Policy Focus

Can I Live, Inc takes the position that all Americans are created equal and possessed of inalienable rights to life, liberty, the pursuit of happiness—and to justice under the law. Yet the entitlements provided to millions of families living at or below poverty are structured to keep them poor while entitlements offered to wealthier Americans and corporations assist in wealth creation and enhanced prosperity.

We are Proud to present our Policy (Systems Changes) Roadmap to an equitable and just distribution of how America's Wealth is appropriated. 

Download our Policy Focus 2020-2030


Read the Cost-Benefit Analysis

Return Resident Satisfaction and Place Section 3 to Housing Authority Performance Scores

Public Housing Authorities are frequently evaluated using a system called the Public Housing Assessment System (PHAS). In past years resident satisfaction was a measure on the performance score. However, in recent years resident satisfaction was taken off of the performance score. Now, housing authorities are not held accountable to the manner in which they serve residents.



Benefit Disallowance while engaged in Family Self Sufficiency (FSS) Program

Rather than penalize public housing residents for work and education efforts, we propose that residents who are enrolled in HUD's grant funded Family Self-Sufficiency (FSS) program experience what we call a Benefit Disallowance, which allows residents who return to work not have their benefits (i.e. SNAP) decrease right away. It supports self-sufficiency by rewarding residents who work to continue in their self-sufficiency endeavors.   We propose a 100% disregard of a qualified resident's benefits (i.e. SNAP) for 12 months; disregard 50% of the benefits for another 12 months and then count all income on the 3rd year. Incremental deductions increases families self-sufficiency success.     



Educate NOT Incarcerate Fathers for Failure to Pay Child Support

One of the most important factors in terms of the degree to which a single-parent household, headed by a female who lives in poverty, is the level of child support the female receives.

In the debate about how to fight poverty, men are often forgotten in terms of their roles as supportive fathers. Struggling fathers need support services just as well as struggling women to help put them on a path of self-sufficiency.

By investing in the personal and economic vitality of struggling fathers, single moms and their children are greatly impacted. When fathers are able to support their children financially, families become more self-sufficient and less reliant on public assistance for survival. Supporting struggling fathers is central to fighting poverty.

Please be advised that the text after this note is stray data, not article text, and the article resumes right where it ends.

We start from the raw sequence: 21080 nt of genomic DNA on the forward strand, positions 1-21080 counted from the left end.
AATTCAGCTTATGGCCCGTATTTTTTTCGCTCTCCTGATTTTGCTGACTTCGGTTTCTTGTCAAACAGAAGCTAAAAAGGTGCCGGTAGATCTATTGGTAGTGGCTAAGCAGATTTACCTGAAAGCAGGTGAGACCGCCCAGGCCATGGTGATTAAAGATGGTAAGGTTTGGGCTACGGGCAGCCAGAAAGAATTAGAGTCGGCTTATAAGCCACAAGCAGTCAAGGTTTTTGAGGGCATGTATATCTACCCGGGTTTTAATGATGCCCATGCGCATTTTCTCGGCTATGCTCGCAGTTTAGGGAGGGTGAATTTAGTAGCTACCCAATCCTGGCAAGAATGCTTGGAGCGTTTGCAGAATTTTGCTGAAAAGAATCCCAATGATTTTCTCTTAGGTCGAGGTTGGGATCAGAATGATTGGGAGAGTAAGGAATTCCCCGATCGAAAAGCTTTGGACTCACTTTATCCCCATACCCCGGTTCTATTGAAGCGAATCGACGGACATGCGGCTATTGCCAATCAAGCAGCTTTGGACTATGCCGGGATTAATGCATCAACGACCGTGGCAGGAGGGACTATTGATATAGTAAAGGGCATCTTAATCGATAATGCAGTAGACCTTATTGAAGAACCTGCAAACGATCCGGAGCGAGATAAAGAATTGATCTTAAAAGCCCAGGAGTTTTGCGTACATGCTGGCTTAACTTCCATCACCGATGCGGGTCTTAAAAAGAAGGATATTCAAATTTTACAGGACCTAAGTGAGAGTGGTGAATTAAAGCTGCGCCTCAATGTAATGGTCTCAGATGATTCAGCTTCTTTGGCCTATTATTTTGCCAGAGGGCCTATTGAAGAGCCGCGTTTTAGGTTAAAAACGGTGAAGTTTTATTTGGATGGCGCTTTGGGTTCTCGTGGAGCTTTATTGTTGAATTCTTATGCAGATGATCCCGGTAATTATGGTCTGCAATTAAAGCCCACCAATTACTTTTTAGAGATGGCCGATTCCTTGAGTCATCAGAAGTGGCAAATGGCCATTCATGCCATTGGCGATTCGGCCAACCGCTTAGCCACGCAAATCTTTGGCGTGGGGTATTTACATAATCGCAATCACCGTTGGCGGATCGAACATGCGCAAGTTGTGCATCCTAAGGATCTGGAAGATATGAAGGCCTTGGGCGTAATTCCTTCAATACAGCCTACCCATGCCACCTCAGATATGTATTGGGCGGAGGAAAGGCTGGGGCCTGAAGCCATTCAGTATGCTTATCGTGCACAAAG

Freeze Child Support for Parents who are considered Wards of the State:

With criminal justice reform on the rise and the need for appropriate and just sentencing, there is no reason why a person charged with illegal possession of a controlled substance should continue to accrue child support when he or she has absolutely no ability to pay from behind bars.  This is an unfair burden placed on those who are incarcerated. 




Establish A Step-Up Housing Demonstration:

Can I Live, Inc urges policy makers to seek "step-up" housing as a viable alternative to traditional public housing.  Similar to what is happening in Winston-Salem, NC, the idea is to "grow people out of poverty" by providing incentives and rewards that keep residents motivated. Step-Up housing is an upgrade from the traditional "no thrills" public housing with a work requirement stipulation, where residents move in and gradually progress through the affordable housing process as follows:   No thrills, Project-Based, Section 8, Market Rate or Homeownership. 



Increased Funding for Capital Improvements and Infrastructure:


Can I Live, Inc advocates for the full funding of capital improvements and infrastructure developments for large housing agencies in major metropolitan cities. This housing stock is among the most valuable in the nation and should be preserved and utilized to its fullest potential.

Many of the buildings in large housing agencies are dilapidated and present eminent health and safety risks. They are simply substandard for living purposes and desperately need renovations.



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